Read David Brooks OP-ED in The New York Times today -The Great Escape. If you thought Brooks was clueless about the campaign he was covering - this essay confirms it. This guy wants to go back in time. He needs a break from the last 15 months. Brooks is fascinated by an essay written by Michael Ward - C.S. Lewis and the Star of Bethlehem. In the old days man was fascinated by the sky and what he imagined was up there.

Hark! Let's return to the Middle Ages, sire. Here is Brooks of the Square table:

We tend to see economics and politics as the source of human motives, and then explain spirituality as their by-product - as Barack Obama tried artlessly to do in San Francisco the other week. But in the Middle Ages, faith comes first. The symbols, processions and services were vividly alive.

Large parts of medieval life were attempts to play out a dream, in ways hard to square with the often grubby and smelly reality. There were the elaborate manners of the courtly, the highly stylized love affairs and the formal chivalric code of knighthood. There was this driving impulsion among the well-born to idealize. This idealizing urge produced tournaments, quests and the mystical symbols of medieval art - think of the tapestries of the pure white unicorn.

A pure white unicorn?
Where is Audre Lorde? What year is this? Pirates? NAY! Nay I say!
The Middle Ages are back - Dude.
You know something is happening but you just don't know what it is:

Do you Mr. Jones?
After E-Notes comes of note: Living the Legacy.
So many things going on in the world? How much do you take note of? Lady Grace A. Ali is creating a world worthy of note:
Click and be blessed with information.
Click here to view of note in your internet browser.

A Social Action & Leadership School for Activists (SALSA)workshop

Classism 101

Led by Felice Yeskel & Chuck Collins
Wednesday, April 30, 2008
6:45-8:45pm $30

1112 16th Street NW
Suite 600
Washington DC 20036

What is meant by "class and classism"? While the answer to this question is often taken for granted, in the U.S. class is a very confusing and elusive thing. Mostly we don't talk about it and one person's definitions may not make sense to another. This class will raise understanding and awareness about classism, show how you can facilitate cross-class dialogue, support cross-class alliances, and how to work with others to promote economicj ustice.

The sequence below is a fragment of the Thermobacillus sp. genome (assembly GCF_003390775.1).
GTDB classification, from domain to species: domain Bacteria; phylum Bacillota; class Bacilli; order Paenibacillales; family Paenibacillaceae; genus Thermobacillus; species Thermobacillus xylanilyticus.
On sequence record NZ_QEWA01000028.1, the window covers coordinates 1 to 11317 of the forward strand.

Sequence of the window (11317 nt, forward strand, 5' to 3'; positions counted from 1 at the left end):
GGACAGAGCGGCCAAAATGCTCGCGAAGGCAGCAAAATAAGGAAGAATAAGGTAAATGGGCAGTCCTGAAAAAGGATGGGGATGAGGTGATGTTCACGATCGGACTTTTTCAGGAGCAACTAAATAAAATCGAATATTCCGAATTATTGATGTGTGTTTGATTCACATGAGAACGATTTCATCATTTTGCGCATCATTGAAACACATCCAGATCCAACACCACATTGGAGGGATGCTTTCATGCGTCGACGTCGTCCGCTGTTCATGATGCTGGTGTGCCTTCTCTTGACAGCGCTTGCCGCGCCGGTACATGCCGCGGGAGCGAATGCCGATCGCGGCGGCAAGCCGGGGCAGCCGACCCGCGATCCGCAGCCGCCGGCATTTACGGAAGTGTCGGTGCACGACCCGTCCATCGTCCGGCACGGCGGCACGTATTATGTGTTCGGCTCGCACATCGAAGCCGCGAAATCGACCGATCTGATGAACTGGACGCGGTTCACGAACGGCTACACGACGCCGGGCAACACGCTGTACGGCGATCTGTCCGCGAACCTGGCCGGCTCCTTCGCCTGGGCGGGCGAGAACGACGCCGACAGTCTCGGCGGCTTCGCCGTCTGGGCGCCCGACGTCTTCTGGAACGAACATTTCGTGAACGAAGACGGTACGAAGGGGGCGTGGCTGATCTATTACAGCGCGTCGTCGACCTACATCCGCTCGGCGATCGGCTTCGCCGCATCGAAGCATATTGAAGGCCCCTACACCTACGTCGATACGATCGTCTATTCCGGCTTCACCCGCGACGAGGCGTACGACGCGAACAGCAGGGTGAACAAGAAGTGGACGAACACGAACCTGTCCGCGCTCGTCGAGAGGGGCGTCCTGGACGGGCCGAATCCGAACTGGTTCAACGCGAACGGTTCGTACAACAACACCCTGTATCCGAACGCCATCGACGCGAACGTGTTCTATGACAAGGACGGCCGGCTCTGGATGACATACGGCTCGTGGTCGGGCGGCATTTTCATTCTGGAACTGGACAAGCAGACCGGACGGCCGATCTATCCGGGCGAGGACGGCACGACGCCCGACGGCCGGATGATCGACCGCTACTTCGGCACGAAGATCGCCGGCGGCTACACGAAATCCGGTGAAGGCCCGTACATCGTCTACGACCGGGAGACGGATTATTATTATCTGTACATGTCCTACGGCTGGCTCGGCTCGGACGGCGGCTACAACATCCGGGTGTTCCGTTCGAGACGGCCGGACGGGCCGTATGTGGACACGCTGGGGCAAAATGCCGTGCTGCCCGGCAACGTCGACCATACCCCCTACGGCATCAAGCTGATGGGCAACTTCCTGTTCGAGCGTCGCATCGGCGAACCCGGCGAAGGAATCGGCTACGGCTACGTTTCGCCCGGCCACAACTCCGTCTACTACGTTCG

Felice Yeskel, a co-founder of Class Action and United for a Fair Economy,comes from a working-class Jewish family from New York City's Lower EastSide. She was a founder of the UMass Stonewall Center: A Lesbian, Gay,Bisexual, and Transgender Educational Resource Center and served as thedirector for 20 years. Felice is also a founder and co-director ofDiversityWorks, Inc. an organization of social justice educators thatprovides training and consulting on issues of diversity andmulticulturalism.

Also a co-founder of United for a Fair Economy, Chuck Collins is a senior scholar at the Institute for Policy (IPS) and directs IPS's Program on Inequality and the Common Good. He is an expert on U.S. inequality andauthor of several books, including Economic Apartheid in America: A Primer on Economic Inequality and Insecurity (New Press, 2005). He coordinates a national effort to preserve the federal estate tax, our nation¹s only tax oninherited wealth. He co-authored with Bill Gates Sr., Wealth and OurCommonwealth, a case for taxing inherited fortunes.
The Boston Letter to Frank Rich of The New York Times:

Re: Op-Ed columan, Sunday, April 20, 2008

Dear Frank:

The only person newspaper editors should stand for is the American citizen and not political candidates.

Frank, this is the first time I read in black and white that newspaper editors at the Associated Press luncheon chose to stand for John McCain; and made an obvious choice not to stand for Barack Obama. In my opinion it does not matter about the candidates. It does matter, a great deal, that persons (newspaper editors) who have the power, influence, resources, and responsibility to disseminate information to the large and broad American electorate have chosen to play partisan politics in their profession. Let me go further by saying it is extremely disturbing.

I am glad you’ve blown the whistle but has it been blown loud enough and by enough of your colleagues to get their attentions. The news media is flooded with opinions and pundits. Where are the journalists? Yes, at some point our own journalists have inserted an opinion when the news wasn’t enough to justify certain events like the Vietnam War for example. But didn’t investigative journalism precede this? Weren’t there journalistic boots in the field collecting first hand accounts of what was happening? Same with the civil rights movement.